If you go to the Logitech website you should be able to download drivers for your mouse, just in case they aren't already pre-installed on the Mac Mini or G5 iMac. The new iMacs are pretty cool. I have a couple friends that have them and they love 'em.
When my friend was looking for a new home computer his wife didn't want him to get a full blown G5 tower. But once she saw the iMac she fell in love. WAF. Heheh.
The G5 iMac is VESA-compatible, hoist away. I use a couple Logitech USB mice, 2 buttons plus scroll wheel, without anything like a driver install. Plug it in, wait one second, use it like it's always been there. The only thing your keyboard might not support is the CD-eject button.
I've never seen much value to the buyer for used machines. Buying a refurb direct from Apple is different. Exact same warranty, a couple bills cheaper. As you already have the 20" LCD and speed doesn't seem to be a deciding factor (i.e. 3D games, A/V intensive stuff), I'd go with the Mini myself. (Pooljam plays fine on my Mac as well)
I've found many of those "Dummies" books to be quite good. That obviously reveals my level of learning and problem solving. Heheh.
Getting the SuperDrive was a good move. It will allow you to burn DVDs, something a ComboDrive won't.
Your MacMini should come with iLife which will include iMovie, iDVD, iTunes, GarageBand and iPhoto. Using that free stuff I am able to create DVDs with menus and chapter indexing on my Cube from my Tivo content. It's great for saving all those documentaries I love!
Your friend probably removed his Tivo hard drive and placed it in one of the bays of his PC, then used 3rd party software to make the transfer. There are some similar hacks for the Mac, but they involve going root and getting into the Unix terminal.
I use a little box called the Canopus ADVC100 which takes the analog output of the Tivo and has a codec for translating it into digital. From there, it's a Firewire hookup to my Apple Cube right into iMovie. I stitch everything together, set the chapter indeces[?], find some nice frame grabs for the DVD menu, then transfer it to iDVD and finish the DVD. Have a look at it here:
I've compared the Tivo/iDVDs I've made on my Mac against the original digital video on my Tivo and it's very acceptable. The loss in sharpness is 5% at the most. There is a noticeable loss in overall color saturation, but if you don't compare them side by side, it almost doesn't matter.
It's a really nice little unit and the audio and video never get out of sync like some of the other similar boxes.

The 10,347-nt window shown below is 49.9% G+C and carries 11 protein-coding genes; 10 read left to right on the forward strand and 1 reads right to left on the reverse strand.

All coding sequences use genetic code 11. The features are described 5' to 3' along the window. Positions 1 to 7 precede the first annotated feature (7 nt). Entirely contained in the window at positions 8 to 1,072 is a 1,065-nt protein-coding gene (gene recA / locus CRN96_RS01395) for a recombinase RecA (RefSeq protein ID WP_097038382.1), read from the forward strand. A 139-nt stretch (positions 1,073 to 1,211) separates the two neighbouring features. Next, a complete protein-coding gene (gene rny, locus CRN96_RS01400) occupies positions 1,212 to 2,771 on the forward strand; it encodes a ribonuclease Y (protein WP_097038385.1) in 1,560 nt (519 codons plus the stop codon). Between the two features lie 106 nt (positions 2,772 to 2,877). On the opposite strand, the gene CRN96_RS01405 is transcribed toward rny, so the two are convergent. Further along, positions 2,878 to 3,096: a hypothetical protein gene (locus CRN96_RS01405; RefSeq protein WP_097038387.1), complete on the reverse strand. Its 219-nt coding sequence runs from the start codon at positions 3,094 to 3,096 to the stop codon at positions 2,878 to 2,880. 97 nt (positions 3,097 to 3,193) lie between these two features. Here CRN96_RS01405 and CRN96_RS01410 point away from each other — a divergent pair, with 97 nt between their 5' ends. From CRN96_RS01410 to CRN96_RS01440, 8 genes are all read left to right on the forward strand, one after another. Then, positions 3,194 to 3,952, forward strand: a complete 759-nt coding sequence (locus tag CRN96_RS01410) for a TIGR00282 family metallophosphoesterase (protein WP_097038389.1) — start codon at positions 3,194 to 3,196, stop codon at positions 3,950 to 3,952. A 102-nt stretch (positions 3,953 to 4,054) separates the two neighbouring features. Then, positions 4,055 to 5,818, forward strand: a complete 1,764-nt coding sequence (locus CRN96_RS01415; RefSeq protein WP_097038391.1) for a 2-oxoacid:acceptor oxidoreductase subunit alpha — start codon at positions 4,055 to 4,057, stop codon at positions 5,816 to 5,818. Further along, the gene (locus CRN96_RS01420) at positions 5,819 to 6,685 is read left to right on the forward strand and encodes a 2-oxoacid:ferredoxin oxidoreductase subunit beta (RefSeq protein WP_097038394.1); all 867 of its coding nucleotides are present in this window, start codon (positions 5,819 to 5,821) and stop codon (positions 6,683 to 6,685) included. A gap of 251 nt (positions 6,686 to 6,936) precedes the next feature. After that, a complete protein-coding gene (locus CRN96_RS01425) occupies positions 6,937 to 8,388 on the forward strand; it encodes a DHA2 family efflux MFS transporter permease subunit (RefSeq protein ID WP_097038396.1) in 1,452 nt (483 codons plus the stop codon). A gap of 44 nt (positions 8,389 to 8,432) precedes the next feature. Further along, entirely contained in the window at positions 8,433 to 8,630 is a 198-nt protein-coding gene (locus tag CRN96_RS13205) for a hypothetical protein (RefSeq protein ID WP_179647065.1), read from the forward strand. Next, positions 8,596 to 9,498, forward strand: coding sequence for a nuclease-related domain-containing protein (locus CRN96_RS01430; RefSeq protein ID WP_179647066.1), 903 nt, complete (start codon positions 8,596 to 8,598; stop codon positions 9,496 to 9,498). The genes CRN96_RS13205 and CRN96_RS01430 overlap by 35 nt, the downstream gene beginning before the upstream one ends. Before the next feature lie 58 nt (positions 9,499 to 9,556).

Something to look into maybe? Heheh
Actually, he used the Tivo to go software and transfered it to his computer using 802.11B. The transfer took about 3 hours. Then he used Pinnacle Studio to burn it to a DVD.
The Canopus device looks interesting.
Tivo To Go is not supported by the Mac. However, I could transfer from the Tivo to the PC and then send it to the Mac.
I have a DVD burner in my PC. The problem is that the Pinnacle Studio software it more than I need. I tried using Pinnacle Lite but it was not that Stable. I'm hoping that IDVD is real simple to use. Afterall, Rosie O'Donald did a pretty good job with it. I don't have a need to burn many DVD's; about 4 a year. So, every time I fire up Pinnacle Studio, I have a little bit of a learning curve before I get up to speed. Also, just about every time I fire it up, there's an update.
I'm sure iLife will come with your new computer. So you'll have all the goodies I mentioned above.
Overall, iMovie and iDVD are quite simple to use and after tooling around you may think all that is needed is common sense. I found the iLife tutorials at the Apple site very helpful.
I should mention that I am still using the previous version of iLife which I believe is 4.0. The new version is 5.0 and will have new features such as HD support.
One odd thing I did find when choosing photos to use as background images for my iDVD on screen menus is that I needed to import all my frame grabs into iPhoto before iDVD would see them. I don't know if this is still the case, but it may be something to remember.
I think that would be pretty neat looking too. Maybe like all the different fruit fllavored colors Apple used on the early iMacs, heheh.
MacWorld is probably the main Mac magazine. It has reviews and multi-product comparisons. They've been around awhile. THese days I don't keep up on the zines, and am always surprised by the various Mac dedicated journals I find at my local Borders Bookstore.